The most recent list of current options and set defaults can be viewed by running the following line from the parent directory: ``` Rscript --no-save --no-restore GeneLab-Microarray/R_scripts/affyNormQC.R --help ``` The only required option is the `-i/--input` to indicate a path to the directory containing the raw .CEL files. Any .CEL file in that directory will be read in and processed. The script is set such that it will use the "affy" package for older Affymetrix arrays and the "oligo" package for the newer Affymetrix arrays (primarily the ST arrays). After the .CEL files are read in, an array info text file is created along with a `summary_report` directory within the QC report directory. The text file contains the array manufacturer on the first line and the array version on the second line. The normalized output intensity table is saved to the specified file and file type, either a text file, binary RData file, or both.

Single Channel Agilent

The most recent list of current options and set defaults can be viewed by running the following line from the parent directory: ``` Rscript --no-save --no-restore GeneLab-Microarray/R_scripts/sChAgil.R --help ``` Again, the only required option is the `-i/input` option to point to a directory containing the raw microarray data files as text files. The script will try to read in any file in that directory with the "raw" semantic tag ("_raw.txt"). This script uses the "limma" package to read in and normalize the data. It assumes the data is in the typical Agilent data formatting, containing the columns "gMedianSignal", "gBGMedianSignal", and "FeatureNum". This could be adapted by altering the source type and column names to be able to read in other array types with other naming schema.

Affy QC and Normalization

The affyNormQC.R script can be run from any directory, but requires to be pointed to the appropriate directory containing Affymetrix .CEL file microarray data with the `-i/--input` option. It can determine the version of the array and load the appropriate packages (ie "affy" for earlier microarrays and "oligo" for the newer arrays). No inputs are required to run it, but to view the available options, simply run the line below:
Rscript --no-save --no-restore affyNormQC.R --help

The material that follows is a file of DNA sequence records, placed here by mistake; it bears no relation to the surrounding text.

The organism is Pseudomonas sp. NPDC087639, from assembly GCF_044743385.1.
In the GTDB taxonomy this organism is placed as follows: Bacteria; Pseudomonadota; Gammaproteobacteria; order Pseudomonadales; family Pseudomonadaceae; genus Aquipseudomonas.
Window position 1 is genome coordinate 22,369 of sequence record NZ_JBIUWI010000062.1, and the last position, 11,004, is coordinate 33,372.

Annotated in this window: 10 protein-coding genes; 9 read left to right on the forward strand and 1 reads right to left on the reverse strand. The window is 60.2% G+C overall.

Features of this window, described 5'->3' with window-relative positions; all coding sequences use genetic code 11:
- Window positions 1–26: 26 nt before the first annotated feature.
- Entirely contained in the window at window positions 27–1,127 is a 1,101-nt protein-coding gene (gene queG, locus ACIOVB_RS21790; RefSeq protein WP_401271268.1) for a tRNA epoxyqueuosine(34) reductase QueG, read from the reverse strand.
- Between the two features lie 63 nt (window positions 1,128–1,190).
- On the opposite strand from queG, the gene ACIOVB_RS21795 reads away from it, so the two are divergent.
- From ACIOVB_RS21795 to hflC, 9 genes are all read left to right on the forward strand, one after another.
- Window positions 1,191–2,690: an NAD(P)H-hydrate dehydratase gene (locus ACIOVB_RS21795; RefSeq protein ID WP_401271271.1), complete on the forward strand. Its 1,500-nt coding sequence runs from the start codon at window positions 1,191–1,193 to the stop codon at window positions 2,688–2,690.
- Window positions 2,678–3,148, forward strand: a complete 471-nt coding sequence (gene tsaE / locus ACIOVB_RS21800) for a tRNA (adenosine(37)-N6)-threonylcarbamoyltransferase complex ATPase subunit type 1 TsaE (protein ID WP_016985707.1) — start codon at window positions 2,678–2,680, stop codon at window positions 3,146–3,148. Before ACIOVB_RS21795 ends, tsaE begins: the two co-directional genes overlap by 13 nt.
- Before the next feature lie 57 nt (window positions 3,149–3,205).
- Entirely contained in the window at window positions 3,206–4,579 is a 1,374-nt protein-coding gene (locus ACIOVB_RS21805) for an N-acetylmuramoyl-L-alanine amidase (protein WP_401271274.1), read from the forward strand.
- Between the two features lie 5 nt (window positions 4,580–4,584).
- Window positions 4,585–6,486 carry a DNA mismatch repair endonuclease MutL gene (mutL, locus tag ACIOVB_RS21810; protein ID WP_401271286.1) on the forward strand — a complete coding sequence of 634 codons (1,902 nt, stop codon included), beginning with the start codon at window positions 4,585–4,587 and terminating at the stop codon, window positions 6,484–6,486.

Before running this script, it may be necessary to run the commented out lines immediately below the shebang in an R session to be sure all of the necessary packages are installed


Please note: bugs in the quality control report have been logged when opening the html file with Safari. At this point, either Chrome or Firefox are recommended for the viewing of the html QC report. An example run with all of the options explicitly set to the default or example options:

Rscript --no-save --no-restore affyNormQC.R -i path/to/input/files/ -n rma -o expValues --outType=both --outputData=TRUE --arrayInfoOnly=FALSE --QCoutput=TRUE --QCDir=./QC_reporting/ --GLDS=21

This script can also be used to detect the Affymetrix array information only, outputting a text file containing the manufacturer and the array version and quitting before normalizing the data or performing QC. This option can be accessed by setting --arrayInfoOnly=TRUE. However, the array information txt file will be output in the standard mode as well.

Probe annotation

The `annotateProbes.R` script can be used to map probe IDs to RefSeq gene IDs using annotation packages. If an array type has not been seen before, the annotation package will need to be manually loaded into the array:annotation pseudo-dictonary. The available options for the script are viewable by the following command:
Rscript --no-save --no-restore annotateProbes.R --help

The required packages to be install prior to running shown here, as well as in the script immediately below the shebang.


An example call with all of the default/recommended options explicitly defined:

Rscript --no-save --no-restore annotateProbes.R -i path/to/normalized/data.txt -a GLDS-4_arrayInfo.txt -o annotExpValues --outType=both --dupProbes=max

Limma Differential Expression

The `limmaDiffExp.R` script can be used to calculate changes in expression between two groups of samples for a given dataset. The available options can be examined by calling:
Rscript --no-save --no-restore limmaDiffExp.R --help

This script requires the packages: optparse and limma. If these packages are not installed, they can be by running the following line in an R session:


An example call with options set for all parameters is shown below:

Rscript --no-save --no-restore limmaDiffExp.R -d /path/to/normalized/data.txt -i ../path/to/sample/s_metadata.txt --group1=flight_KO --group2=ground_KO -o GLDS-4_microarray_DGE.txt --rmOutlies=GSM1234_GSM1235